The UK has rarely been a contented member of the EU. Over the last decade an historical wariness towards integration gave way to increasing and vocal euroscepticism and to growing calls for the UK to quit the EU. This led to a crisis in UK membership of the EU, which saw continued membership put into question, culminating in the referendum on 23 June 2016. This resulted in 51.9 per cent of voters opting, on a turnout of 72.2 per cent, to ‘leave’ the EU. The result was unexpected and the UK government had not prepared for it. The UK thus entered a new stage in the crisis: how to withdraw from the EU. For the EU, the priority became how to prevent others following the UK example. This chapter explores the nature and implications of the crisis of UK EU membership. It starts by providing an overview of the crisis before illustrating, in the section ‘Avoiding Crisis through Exceptionalism’, how wariness towards European integration and reservations about its speed and direction have generally been managed by securing various forms of exceptionalism. The UK government may have claimed in its 2016 White Paper on UK membership of the EU that a recently negotiated ‘new settlement’ provided the UK with a ‘special status within the EU’ (UK Government, 2016a), but such a special status has long existed. The section ‘Heading towards Crisis: Mounting Pressure for a Referendum on EU Membership’ explores how a fragile membership moved into a period of profound crisis, triggered in 2013 by a promise from the UK Prime Minister, David Cameron, of an ‘in-out’ referendum before the end of 2017.
Desmond Dinan, Neill Nugent, WilliamE. Paterson, Lee Mcgowan, David Phinnemore

Chapter 6. The European Migration Crisis

Abstract
What is unique about the migration crisis? How is it possible that the waves of asylum-seekers and irregular migrants coming ashore on the eastern Greek isles and Italy’s Lampedusa island could threaten to undermine a major accomplishment of the European integration project – the single market, of which the Schengen system of free movement of persons is a key part – and contribute to the UK’s decision to leave the EU (anti-immigrant sentiment was a significant influence on ‘leave’ voters)? Why have the EU and its member states struggled to find ‘solutions’? Finally, have such solutions as have been adopted resulted in ‘more’ or ‘less’ Europe? These are the broad questions informing this chapter on the European migration crisis. Two distinct lines of inquiry are followed in the chapter. The first seeks to discover whether the migration crisis arose from a ‘perfect storm’ of (mainly) unpredictable events.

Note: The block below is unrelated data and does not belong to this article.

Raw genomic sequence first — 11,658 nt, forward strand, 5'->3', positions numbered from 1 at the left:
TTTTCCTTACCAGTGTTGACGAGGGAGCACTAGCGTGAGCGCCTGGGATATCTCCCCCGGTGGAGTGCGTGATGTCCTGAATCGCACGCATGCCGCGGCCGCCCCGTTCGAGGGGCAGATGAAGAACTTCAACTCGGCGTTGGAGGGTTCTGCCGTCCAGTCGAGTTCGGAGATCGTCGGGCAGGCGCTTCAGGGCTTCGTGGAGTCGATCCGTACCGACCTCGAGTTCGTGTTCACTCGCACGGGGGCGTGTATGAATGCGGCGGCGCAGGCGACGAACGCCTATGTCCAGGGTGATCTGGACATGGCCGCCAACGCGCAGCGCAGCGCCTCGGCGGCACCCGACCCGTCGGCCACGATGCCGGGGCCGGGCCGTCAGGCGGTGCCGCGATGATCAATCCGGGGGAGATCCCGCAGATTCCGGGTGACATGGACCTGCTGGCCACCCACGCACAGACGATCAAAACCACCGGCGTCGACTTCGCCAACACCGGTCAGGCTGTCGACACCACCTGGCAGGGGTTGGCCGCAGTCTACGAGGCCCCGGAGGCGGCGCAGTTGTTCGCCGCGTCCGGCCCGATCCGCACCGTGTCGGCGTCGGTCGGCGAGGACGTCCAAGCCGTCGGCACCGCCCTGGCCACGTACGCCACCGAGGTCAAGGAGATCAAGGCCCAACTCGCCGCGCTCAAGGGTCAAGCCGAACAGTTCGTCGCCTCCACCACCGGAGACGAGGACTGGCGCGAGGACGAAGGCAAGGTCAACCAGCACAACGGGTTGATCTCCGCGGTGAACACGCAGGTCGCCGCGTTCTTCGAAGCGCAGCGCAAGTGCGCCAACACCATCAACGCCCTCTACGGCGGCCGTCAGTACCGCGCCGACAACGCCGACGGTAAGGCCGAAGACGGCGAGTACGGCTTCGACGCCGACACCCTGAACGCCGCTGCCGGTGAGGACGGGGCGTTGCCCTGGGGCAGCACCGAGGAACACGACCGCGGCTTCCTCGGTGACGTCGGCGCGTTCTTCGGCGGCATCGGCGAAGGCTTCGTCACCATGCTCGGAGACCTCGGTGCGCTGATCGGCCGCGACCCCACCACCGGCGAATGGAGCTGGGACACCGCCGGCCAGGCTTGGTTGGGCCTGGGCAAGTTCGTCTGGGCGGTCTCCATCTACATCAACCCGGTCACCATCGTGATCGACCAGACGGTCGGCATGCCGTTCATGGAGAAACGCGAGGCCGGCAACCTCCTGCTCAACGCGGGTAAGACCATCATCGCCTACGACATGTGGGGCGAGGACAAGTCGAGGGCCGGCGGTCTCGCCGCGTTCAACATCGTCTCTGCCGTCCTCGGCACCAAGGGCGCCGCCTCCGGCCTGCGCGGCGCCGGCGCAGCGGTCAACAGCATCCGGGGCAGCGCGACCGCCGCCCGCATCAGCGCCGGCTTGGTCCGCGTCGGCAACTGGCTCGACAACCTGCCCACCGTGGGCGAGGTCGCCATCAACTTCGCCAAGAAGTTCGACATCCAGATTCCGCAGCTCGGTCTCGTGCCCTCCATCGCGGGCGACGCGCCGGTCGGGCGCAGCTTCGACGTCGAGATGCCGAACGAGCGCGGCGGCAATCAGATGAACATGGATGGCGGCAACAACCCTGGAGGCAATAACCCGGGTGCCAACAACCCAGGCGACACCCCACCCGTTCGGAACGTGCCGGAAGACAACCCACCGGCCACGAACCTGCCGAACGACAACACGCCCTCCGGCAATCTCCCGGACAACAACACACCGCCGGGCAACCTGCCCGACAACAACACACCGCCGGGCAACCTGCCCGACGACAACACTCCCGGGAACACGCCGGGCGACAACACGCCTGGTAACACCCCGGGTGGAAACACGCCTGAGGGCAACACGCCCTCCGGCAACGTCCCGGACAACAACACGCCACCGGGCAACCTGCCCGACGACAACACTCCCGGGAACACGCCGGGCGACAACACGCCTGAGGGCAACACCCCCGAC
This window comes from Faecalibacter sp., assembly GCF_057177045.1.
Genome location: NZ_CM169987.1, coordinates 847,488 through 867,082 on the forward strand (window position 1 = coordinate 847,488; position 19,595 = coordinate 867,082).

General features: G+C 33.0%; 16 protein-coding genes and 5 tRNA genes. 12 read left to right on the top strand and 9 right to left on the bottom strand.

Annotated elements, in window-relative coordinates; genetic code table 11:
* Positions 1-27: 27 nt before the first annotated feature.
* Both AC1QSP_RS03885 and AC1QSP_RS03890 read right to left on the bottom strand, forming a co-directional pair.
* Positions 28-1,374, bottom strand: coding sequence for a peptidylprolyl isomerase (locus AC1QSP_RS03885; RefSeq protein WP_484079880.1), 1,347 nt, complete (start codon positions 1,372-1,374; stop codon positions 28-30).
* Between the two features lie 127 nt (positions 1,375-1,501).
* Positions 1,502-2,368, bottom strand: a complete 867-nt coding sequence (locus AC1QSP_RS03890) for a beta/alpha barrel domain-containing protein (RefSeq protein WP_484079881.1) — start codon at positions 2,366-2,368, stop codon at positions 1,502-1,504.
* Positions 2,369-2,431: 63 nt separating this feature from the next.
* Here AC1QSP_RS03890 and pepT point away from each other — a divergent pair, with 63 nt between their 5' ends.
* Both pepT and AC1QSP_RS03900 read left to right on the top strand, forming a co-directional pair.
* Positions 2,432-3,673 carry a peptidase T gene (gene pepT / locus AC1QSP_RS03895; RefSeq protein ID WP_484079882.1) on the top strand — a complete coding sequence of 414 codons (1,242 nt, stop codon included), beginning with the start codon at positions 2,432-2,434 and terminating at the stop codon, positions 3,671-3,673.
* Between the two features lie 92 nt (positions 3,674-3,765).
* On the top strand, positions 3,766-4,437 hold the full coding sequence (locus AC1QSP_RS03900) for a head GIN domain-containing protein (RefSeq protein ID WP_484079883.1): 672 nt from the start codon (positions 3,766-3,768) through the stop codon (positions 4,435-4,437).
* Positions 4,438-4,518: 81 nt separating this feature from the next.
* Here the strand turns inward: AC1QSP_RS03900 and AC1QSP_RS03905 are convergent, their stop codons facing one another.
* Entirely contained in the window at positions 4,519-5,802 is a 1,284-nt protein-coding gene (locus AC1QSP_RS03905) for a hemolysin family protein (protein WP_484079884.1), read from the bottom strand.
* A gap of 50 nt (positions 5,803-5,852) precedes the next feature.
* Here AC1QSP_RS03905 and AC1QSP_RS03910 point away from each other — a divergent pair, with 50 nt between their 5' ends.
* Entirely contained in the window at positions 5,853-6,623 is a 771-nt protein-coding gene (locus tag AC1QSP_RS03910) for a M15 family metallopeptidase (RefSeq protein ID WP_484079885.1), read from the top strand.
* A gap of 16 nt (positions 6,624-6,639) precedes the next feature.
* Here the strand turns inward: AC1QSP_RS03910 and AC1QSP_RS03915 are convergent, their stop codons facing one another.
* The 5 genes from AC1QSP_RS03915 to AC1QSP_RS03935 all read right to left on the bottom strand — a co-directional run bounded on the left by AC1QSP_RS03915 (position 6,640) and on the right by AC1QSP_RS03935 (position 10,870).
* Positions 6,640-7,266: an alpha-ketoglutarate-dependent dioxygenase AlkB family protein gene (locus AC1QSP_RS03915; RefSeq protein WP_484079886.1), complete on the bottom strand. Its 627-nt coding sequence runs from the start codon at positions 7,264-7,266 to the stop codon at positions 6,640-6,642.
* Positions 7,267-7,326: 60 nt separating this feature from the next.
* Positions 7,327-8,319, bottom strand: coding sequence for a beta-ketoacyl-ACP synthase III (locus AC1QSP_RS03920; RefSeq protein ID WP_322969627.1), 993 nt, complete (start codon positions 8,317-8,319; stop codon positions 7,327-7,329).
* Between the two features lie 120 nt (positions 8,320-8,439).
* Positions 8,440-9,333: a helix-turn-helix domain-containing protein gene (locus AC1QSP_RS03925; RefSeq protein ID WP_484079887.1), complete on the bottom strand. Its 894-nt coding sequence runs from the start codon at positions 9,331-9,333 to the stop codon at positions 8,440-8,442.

Desmond Dinan, Neill Nugent, WilliamE. Paterson, Laurie Buonanno

Chapter 7. The Eurozone in Crisis: Core-Periphery Dynamics

Abstract
The two inter-related concepts of core and periphery are widely used in historical and social science analysis. The concepts are inherently relational as one implies the presence of the other. Relations between the core and periphery have played a major role in the evolution of economic and political power structures at a global level, within empires, continents and nation states. Europe’s first nation states were moulded by strong cores spreading their writ to surrounding geographical areas. The centre-periphery cleavage was identified by Lipset and Rokkan as one of the four key cleavages that dominated state formation and the emergence of party systems in Europe (Lipset and Rokkan, 1967). Deutsch et al identified the ‘cores of strength’ around which nation states were built (Deutsch et al, 1956). Rokkan and Urwin in their work on territorial politics in Europe’s peripheries concluded that peripheral regions shared three characteristics, namely, they were geographically distant, culturally different and economically dependent on the core regions (Rokkan and Urwin, 1983, 13). Scholars of European integration and the actors who forged the early Union, were attentive to the challenge of economic divergence in Europe, particularly the Mezzogiorno (the impoverished south of Italy), in the original EU of six member states. That challenge came to the fore as the iterative process of enlargement brought a north-western, Mediterranean and eastern periphery into the Union beginning with the first enlargement in 1973. In fact, all enlargements, with the exception of the EFTA enlargement of the mid-1990s, were characterised by new member states whose level of economic development was below that of the core. It was for that reason that the Union developed cohesion policy and a set of related policy instruments.